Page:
The views expressed in our content reflect individual perspectives and do not represent the official views of the Baha'i Faith.
When I first learned about Socrates and Aristotle, I wondered: what’s the difference between a prophet and a philosopher?
Did you ever think about that question? I mean, like prophets, the world’s learned philosophers bring humanity great, penetrating wisdom. Their teachings last thousands of years. They have long-term impacts on our thinking, our views of life, even our governmental structures. We teach their insights to our children and name entire schools of thought and rubrics of education after them. The Socratic Method—the way we teach just about every attorney—is just one example out of hundreds.
But we don’t worship philosophers.
We worship prophets. We follow their Faiths. We build houses of worship to venerate and honor them. We pattern our lives after their lives. We read their writings consistently. We pray to become like them. We not only teach their insights to our children, we also tell our children to follow their moral examples.
The Baha’i teachings make a very interesting distinction between prophets and philosophers:
Some men and women glory in their exalted thoughts, but if these thoughts never reach the plane of action they remain useless: the power of thought is dependent on its manifestation in deeds. A philosopher’s thought may, however, in the world of progress and evolution, translate itself into the actions of other people, even when they themselves are unable or unwilling to show forth their grand ideals in their own lives. To this class the majority of philosophers belong, their teachings being high above their actions. This is the difference between philosophers who are Spiritual Teachers, and those who are mere philosophers: the Spiritual Teacher is the first to follow His own teaching; He brings down into the world of action His spiritual conceptions and ideals. His Divine thoughts are made manifest to the world. His thought is Himself, from which He is inseparable. When we find a philosopher emphasizing the importance and grandeur of justice, and then encouraging a rapacious monarch in his oppression and tyranny, we quickly realize that he belongs to the first class: for he thinks heavenly thoughts and does not practise the corresponding heavenly virtues.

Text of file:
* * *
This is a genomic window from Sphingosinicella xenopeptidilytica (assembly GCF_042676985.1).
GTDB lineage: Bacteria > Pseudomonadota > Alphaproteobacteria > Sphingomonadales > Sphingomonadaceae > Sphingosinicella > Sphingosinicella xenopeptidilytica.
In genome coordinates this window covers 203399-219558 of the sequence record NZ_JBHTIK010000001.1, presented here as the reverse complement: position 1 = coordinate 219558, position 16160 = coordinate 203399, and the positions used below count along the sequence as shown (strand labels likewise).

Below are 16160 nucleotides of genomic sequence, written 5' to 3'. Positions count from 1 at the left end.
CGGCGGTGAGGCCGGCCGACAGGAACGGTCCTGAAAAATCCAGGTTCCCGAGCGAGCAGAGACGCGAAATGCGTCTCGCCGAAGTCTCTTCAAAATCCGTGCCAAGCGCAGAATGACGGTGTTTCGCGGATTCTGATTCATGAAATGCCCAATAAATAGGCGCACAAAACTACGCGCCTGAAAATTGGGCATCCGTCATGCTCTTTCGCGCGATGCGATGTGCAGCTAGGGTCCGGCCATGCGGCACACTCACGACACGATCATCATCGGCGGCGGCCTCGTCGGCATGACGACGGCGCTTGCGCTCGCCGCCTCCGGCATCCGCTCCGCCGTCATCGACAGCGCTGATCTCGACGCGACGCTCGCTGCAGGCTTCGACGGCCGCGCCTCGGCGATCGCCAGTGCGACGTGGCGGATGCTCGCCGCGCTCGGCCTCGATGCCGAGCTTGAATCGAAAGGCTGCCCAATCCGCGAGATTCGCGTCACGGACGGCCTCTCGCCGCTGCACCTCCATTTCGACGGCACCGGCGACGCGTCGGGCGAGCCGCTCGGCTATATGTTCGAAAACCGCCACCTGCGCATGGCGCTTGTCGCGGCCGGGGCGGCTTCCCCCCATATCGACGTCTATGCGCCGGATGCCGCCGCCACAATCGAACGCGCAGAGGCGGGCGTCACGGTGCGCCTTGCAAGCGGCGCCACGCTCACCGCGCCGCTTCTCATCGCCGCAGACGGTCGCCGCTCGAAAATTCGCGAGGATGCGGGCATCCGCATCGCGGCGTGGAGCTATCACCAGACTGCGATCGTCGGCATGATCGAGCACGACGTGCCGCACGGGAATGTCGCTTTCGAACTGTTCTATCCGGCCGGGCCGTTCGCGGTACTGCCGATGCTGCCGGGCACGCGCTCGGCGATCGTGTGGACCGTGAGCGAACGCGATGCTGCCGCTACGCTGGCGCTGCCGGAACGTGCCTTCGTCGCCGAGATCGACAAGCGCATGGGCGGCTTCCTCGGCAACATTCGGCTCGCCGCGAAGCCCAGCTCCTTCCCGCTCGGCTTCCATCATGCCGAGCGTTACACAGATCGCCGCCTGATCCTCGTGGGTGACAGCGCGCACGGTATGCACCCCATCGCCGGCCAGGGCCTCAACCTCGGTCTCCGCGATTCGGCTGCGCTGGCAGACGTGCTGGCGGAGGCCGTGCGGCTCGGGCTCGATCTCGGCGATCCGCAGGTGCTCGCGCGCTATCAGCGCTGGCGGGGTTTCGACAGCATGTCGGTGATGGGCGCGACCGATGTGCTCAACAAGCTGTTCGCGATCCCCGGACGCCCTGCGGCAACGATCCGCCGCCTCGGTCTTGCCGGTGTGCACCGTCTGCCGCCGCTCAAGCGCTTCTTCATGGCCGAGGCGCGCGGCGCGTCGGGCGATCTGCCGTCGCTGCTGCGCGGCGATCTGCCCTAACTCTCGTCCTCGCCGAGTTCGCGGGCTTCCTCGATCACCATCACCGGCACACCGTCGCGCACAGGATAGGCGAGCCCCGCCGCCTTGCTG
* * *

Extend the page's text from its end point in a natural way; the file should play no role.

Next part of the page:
Referring to prophets of God, Abdu’l-Baha says something remarkable: “His thought is Himself, from which He is inseparable.” In the life of a true prophet, thought and action are unified.
We all have lofty thoughts. Wouldn’t it be wonderful if we could always live up to those thoughts? We all have nobility and high ideals inside us. Can you imagine what the world could be like if we all demonstrated those noble ideals in our daily lives?
That’s why we respect, revere, worship and venerate the prophets of God—because they exemplify their nobility in action. They serve as the best imaginable examples of what a human being can aspire to and become. They exemplify love, kindness and compassion. They actually are their best thoughts. When Christ turned the other cheek; when Moses led his people out of bondage; when Buddha detached himself from his wealth; when Baha’u’llah went to prison for his progressive principles and high ideals, they inspired, energized and motivated all of us to be better human beings:
It is evident, then, that the proofs of the validity and inspiration of a Prophet of God are the deeds of beneficent accomplishment and greatness emanating from Him. If He proves to be instrumental in the elevation and betterment of mankind, He is undoubtedly a valid and heavenly Messenger. – Abdu’l-Baha, The Promulgation of Universal Peace, p. 366.
Baha’is believe that these heavenly messengers, the greatest educators of humanity, serve as channels between God and man:
Let us study the condition of the Jews for a moment. When they were in Egypt they were captives; they were poor; they were prisoners in the hand of Pharaoh; they were ignored; they were a dependent people, they were surrounded by all kinds of troubles and vicissitudes; the people looked down upon them; they were considered as outcasts. Then Moses came. He gathered them together; inspired them with the power of unity; imparted to them new life; taught them the laws of God encouraging them in the morals and virtues of humanity; delivered them from the hand of Pharaoh; freed them from the bondage of captivity; educated them, trained them and carried them away from the land of darkness into the holy of holies of light. Their power was increased; their majesty became refulgent; their fame was spread throughout the world, until they were enabled to found the Solomonic sovereignty. In philosophy and art they attained such heights that the philosophers of Greece and Rome travelled long distances to learn from them. Now is it possible to say that to revere and respect these souls is equivalent to the worshipping of idols? We must respect Moses because he achieved a work which no one else could do. It is an evident fact that His Holiness Moses was a channel between God and man. No further proof is required for this. – Abdu’l-Baha, Star of the West, Volume 2, pp. 6-7.
That’s the difference between a philosopher and a prophet—a philosopher might change your mind, but a true prophet changes the world:
The philosophers are also teachers but all they could do was to teach themselves and a few other souls. But the prophets of God taught the whole world. They trained all the children of men in morals and ethics. – Ibid., p. 8.